The weety, weety, weety song and the husky tsick-a-dee-dee call (much like the chickadee sound) of the Oak Titmouse is a sound of our oak woodlands. These little birds (5.5 in.) are ordinary looking, but an oak woodland would seem empty without their subtle presence. The name “titmouse” comes from European sources: tit is Scandinavian for little, and mouse is a corruption of mase, the Old English word for bird.
The Oak Titmouse (Baeolophus inornatus) is a drably colored bird with a small pointed crest. Their upper parts are gray, and their underparts are grayish white. The coloration of the crest and face is similar to the remaining upper parts. They have black eyes in an almost blank face. Legs and feet are also black.
Sexes are alike in color, but males are slightly larger than females.
Oak Titmice actively move from branch to branch and tree to tree. They prefer to stay close to cover, flying between trees in shallow undulating motions. They are very rarely seen on or near the ground. Seeds and insects are the main food taken.
Their primary method of capturing insects is gleaning on bark and, to a lesser extent, foliage. Their bills are used in a variety of ways to expose arthropods: pecking and probing into crevices, chipping away bark, and pulling apart leaf galls, flowers, curled dead leaves, and lichens. They sometimes eat grubs out of acorns.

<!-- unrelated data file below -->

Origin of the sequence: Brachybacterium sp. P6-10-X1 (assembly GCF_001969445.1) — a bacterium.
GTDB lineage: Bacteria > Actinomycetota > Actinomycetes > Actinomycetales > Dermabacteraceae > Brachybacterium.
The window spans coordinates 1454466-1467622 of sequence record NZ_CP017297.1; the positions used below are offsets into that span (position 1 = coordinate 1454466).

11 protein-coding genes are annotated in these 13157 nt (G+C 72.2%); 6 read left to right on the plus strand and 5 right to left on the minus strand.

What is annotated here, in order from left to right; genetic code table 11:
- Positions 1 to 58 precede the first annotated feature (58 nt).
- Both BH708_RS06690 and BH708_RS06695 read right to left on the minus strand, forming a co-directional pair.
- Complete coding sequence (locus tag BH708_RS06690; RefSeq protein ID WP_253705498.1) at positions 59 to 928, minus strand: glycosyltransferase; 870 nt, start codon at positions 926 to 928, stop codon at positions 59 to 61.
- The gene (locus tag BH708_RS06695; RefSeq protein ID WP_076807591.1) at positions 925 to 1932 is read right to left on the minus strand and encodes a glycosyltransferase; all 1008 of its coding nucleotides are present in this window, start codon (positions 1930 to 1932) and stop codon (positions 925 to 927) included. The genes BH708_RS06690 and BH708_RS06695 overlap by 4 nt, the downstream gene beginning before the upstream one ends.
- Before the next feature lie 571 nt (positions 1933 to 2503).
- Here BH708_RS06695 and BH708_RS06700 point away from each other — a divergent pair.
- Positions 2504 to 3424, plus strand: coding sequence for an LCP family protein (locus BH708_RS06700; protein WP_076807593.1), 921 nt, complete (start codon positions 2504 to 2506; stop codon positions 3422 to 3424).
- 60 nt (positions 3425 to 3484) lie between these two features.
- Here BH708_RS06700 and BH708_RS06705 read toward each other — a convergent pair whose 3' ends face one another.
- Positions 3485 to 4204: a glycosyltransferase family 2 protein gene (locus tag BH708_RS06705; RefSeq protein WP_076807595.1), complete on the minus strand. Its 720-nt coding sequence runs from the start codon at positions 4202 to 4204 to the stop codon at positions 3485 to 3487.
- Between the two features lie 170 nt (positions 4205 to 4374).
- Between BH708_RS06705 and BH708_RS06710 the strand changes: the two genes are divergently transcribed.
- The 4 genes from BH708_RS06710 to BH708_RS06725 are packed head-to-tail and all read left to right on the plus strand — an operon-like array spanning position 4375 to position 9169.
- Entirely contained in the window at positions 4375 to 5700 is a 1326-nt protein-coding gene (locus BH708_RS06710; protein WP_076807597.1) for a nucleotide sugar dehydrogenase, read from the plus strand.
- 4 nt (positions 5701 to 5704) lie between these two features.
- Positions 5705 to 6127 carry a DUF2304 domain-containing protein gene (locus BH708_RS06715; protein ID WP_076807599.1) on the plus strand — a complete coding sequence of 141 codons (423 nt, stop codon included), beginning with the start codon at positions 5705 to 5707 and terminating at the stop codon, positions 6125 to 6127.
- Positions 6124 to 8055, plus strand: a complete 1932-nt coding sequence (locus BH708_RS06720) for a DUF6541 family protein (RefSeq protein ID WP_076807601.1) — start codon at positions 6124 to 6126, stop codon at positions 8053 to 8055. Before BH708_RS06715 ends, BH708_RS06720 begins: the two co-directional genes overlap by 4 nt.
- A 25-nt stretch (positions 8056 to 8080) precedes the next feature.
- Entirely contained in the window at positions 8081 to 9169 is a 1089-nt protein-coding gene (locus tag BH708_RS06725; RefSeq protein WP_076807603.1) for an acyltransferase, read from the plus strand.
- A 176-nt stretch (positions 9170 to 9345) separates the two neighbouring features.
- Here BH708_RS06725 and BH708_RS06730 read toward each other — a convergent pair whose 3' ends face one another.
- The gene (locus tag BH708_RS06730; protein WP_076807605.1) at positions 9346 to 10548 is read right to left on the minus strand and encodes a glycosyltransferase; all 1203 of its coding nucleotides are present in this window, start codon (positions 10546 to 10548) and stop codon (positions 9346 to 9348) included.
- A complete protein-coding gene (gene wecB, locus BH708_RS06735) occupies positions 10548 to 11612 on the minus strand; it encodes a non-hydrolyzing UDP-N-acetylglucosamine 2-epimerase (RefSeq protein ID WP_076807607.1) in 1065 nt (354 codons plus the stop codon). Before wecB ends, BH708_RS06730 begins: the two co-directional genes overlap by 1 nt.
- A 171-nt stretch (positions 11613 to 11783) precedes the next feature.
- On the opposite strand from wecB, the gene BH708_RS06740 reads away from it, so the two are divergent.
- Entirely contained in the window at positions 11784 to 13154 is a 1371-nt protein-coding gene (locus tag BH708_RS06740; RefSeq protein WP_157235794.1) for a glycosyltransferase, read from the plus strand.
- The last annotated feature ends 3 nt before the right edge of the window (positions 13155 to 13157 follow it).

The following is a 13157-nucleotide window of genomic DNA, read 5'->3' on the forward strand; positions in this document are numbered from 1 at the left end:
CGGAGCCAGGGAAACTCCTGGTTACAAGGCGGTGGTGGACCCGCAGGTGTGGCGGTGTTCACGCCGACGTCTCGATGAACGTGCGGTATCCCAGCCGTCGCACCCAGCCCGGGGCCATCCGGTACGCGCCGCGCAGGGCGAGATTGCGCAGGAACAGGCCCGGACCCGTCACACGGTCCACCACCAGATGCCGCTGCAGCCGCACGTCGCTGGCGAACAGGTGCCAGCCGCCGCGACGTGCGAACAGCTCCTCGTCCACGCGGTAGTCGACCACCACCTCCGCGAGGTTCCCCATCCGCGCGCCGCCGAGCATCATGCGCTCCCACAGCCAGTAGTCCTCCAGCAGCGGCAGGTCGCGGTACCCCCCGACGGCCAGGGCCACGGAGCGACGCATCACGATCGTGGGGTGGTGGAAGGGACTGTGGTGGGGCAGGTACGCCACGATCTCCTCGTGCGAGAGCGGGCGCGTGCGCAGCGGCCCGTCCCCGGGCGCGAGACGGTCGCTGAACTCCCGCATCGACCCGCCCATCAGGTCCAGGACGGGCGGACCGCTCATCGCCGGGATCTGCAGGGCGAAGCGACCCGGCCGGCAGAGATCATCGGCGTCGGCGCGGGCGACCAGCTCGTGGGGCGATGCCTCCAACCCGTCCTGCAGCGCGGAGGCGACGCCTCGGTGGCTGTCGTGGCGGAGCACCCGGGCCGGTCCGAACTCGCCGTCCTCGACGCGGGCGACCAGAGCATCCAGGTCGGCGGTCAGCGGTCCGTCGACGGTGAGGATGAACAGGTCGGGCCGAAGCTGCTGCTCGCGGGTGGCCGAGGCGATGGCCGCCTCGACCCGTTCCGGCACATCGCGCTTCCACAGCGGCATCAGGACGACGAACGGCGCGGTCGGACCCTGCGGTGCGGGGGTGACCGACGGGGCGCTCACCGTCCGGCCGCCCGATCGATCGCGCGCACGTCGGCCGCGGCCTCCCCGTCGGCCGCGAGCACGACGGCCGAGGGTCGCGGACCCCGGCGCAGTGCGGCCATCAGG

Whereas Edgewood’s chickadees gather in winter flocks, the Oak Titmouse, which is in the same bird family (Paridae), is usually found alone, in pairs, or mixed in with a flock of chickadees.
The titmouse eats with its feet. They are one of the few perching birds that can use their feet to hold seeds while they break them open.
The Oak Titmouse is highly vocal, and individuals are most commonly recognized by their chatter-like calls which males and females utter throughout the year. Males may sing infrequently during the non-breeding season, with singing intensity increasing toward spring.
The song is a series of repeated whistled notes of 3 to 7 syllables, each comprised of one low and one high note. Females apparently have the capacity to sing, but do so only rarely.
No ventriloquist’s dummy, the Oak Titmouse has a remarkable alarm call which is a loud scold that fades off as if the bird is moving into the distance. This may fool predators into chasing the phantom bird while the titmouse stays safely hidden.
The Oak Titmouse nests in natural cavities and old woodpecker holes, some of which are visible in a large oak near Edgewood’s restrooms.
They also use the nest boxes installed throughout the park. Females build their nests with grass, moss, feathers, and shredded bark, mostly from March through April.
Titmice frequently pair up with the same mate throughout their short life, which seldom exceeds five years. Life expectancy in birds is closely correlated with size; the larger the species, the longer it is likely to live. Few birds die of old age; they just run the same gamut of risks year in and year out until they are killed.
Most titmice find a mate in their first fall. Those that do not are excluded from territories and must live in marginal habitats until they find a vacancy.
The female lays 3 to 9 eggs and is the primary incubator. The young are tended by both parents for 16 to 21 days. Parents continue to tend to young for another three to four weeks after the young leave the nest.
The overall population of Oak Titmice is exhibiting significant long-term decline.
Cicero, C. 2000. The Birds of North America. No 485.
By Lee Franks. This article was originally published in the Edgewood Explorer, September 2007.